Broccoli and cauliflower are two more vegetables that have seen consumer demand drop since the mid-March retail surge as cities around the United States issues shelter-in-place orders.Blue Book has teamed with Agtools Inc., the data analytic service for the produce industry, for a look at volume and price trends for broccoli and cauliflower over the past few months.Similarly, broccoli from Mexico crossing through Texas saw prices fall in half from mid-March to the end of the month.Unfortunately, as long as the public health emergency continues, we don’t expect any increase in pricing for highly perishable products.”.Broccoli from Salinas, CA, showed a similar pattern, with prices dropping in half from mid-March to the end of the month. .

Cauliflower supplies to remain short throughout May

The cauliflower market is red hot right now as supplies are heavily strained as the result of some planting gaps.However, the region experienced heavy rainfall in late winter in parallel with cooler than normal temperatures which hampered planting efforts, the effects of which are now being felt."Supplies are extremely short right now due to the excessive rains California experienced in January and February.Jordan added that the price rise on cauliflower and broccoli can primarily be attributed to short supplies as consumers begin turning to summer vegetables.The weather in California has remained persistently cool since the cauliflower season began in Santa Maria about a month ago. .

Cauliflower prices too high? Buy these 5 veggies instead

Once again, the drought in California is affecting our produce aisles.Try these vegetables to save on your grocery bill this winter.Note: This timeline will vary with other types of cabbage, and once cut, be sure to carefully wrap your cabbage with plastic wrap before returning it to the fridge to preserve the lifespan.Broccoli.The cousin to cauliflower, this green, nutrient-dense vegetable is a star ingredient in some of our favourite dishes.You want to look for dark green, dense heads of broccoli.Related: How to cook green vegetables and keep them green.A relative of the cabbage, this root-like vegetable has a deep and sweet flavour and can be enjoyed fresh (in salads or on crudites platters) or cooked.Cottage pie with celery root mash.Winter squash.Watch: The best way to cut butternut squash. .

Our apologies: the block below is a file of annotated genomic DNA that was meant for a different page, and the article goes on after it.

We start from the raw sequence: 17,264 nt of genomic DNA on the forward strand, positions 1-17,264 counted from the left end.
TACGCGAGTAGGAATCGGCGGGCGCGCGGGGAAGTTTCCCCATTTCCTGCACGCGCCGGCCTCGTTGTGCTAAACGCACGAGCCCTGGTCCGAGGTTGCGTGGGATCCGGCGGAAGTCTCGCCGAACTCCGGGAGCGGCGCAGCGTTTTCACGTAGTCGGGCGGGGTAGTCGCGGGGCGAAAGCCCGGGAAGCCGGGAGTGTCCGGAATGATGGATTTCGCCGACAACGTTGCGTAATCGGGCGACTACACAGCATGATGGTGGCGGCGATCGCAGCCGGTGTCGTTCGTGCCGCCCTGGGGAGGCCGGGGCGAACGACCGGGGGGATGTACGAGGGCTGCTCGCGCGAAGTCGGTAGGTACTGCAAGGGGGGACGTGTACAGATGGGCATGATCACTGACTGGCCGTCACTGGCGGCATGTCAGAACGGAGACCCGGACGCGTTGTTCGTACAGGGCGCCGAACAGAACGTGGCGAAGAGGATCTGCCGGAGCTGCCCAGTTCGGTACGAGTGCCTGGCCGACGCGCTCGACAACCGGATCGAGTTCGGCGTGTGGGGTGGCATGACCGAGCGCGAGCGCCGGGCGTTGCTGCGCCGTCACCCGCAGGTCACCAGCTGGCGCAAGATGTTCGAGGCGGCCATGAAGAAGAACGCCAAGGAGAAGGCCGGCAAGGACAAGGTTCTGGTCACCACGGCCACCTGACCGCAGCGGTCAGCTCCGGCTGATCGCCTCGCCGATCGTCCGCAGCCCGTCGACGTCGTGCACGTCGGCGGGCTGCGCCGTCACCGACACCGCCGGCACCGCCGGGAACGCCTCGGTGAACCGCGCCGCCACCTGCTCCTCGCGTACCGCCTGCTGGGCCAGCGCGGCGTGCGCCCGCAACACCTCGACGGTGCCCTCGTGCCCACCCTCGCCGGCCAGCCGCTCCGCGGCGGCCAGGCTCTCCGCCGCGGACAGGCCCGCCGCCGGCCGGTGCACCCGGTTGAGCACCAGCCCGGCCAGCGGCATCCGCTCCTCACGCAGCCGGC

How did cauliflower come to cost as much as a pound of grass-fed

And with cauliflower nudging kale aside as a contender for the next hot vegetable – last week, a New York Times food writer declared that the veg was "shaping up as a star of this winter season" – wildly fluctuating prices are causing angst across the country.The cost of the beloved brassica may hold in this range, says John Bishop, director of purchasing for Fresh Start Foods, but when it comes to veg prices this season, "We're not out of the woods.".Bishop blames an El Nino weather system that has brought cold and wet conditions to cauliflower-growing areas in the United States and Mexico.Add to that any damage caused by Hurricane Patricia in Mexico in the fall – and the plunging buying power of the Canadian dollar – and you get sticker shock.China, India and Italy are the world's top three largest growers, but produce importers looking for more stock haven't been able to call up suppliers in those countries.That cauliflower is already contracted to be sold to big companies, says Nick Nasturzio, a vegetable buyer who's been getting calls from friends and family about the spike.Up until a month ago, Rose says he was selling the head of roasted cauliflower stuffed with Halloumi cheese and topped with tahini sauce, pine nuts and pomegranate seeds for about $25.Farmers can't jump on the hot prices to turn a quick profit: They have to plan far in advance, choosing what to plant based on last season, then waiting to see if the weather works with or against them. .

Low supplies and high prices on cauliflower

She notes that last year at this time, short supplies and high prices were also seen thanks to a combination of the weather, the transition in growing regions and the demand due to the popularity of the vegetable.Georgalos says the biggest challenge is the swing in supply availability with this commodity which is heavily dependent on weather.Looking ahead, Georgalos notes that availability of cauliflower will improve as Yuma, AZ, gets deeper into the growing season.“Warmer weather should bring on additional product for better supplies to cover the upcoming Christmas and New Year’s holiday,” she says. .

There's a cauliflower shortage in the US, and it's making prices

A shortage due to cold weather in areas where cauliflower grows in the US—California’s Imperial Valley and near Yuma, Arizona—has caused wholesale prices to more than double since early November, according to US Department of Agriculture data.Wholesale prices passed $4 per head on Dec. 12.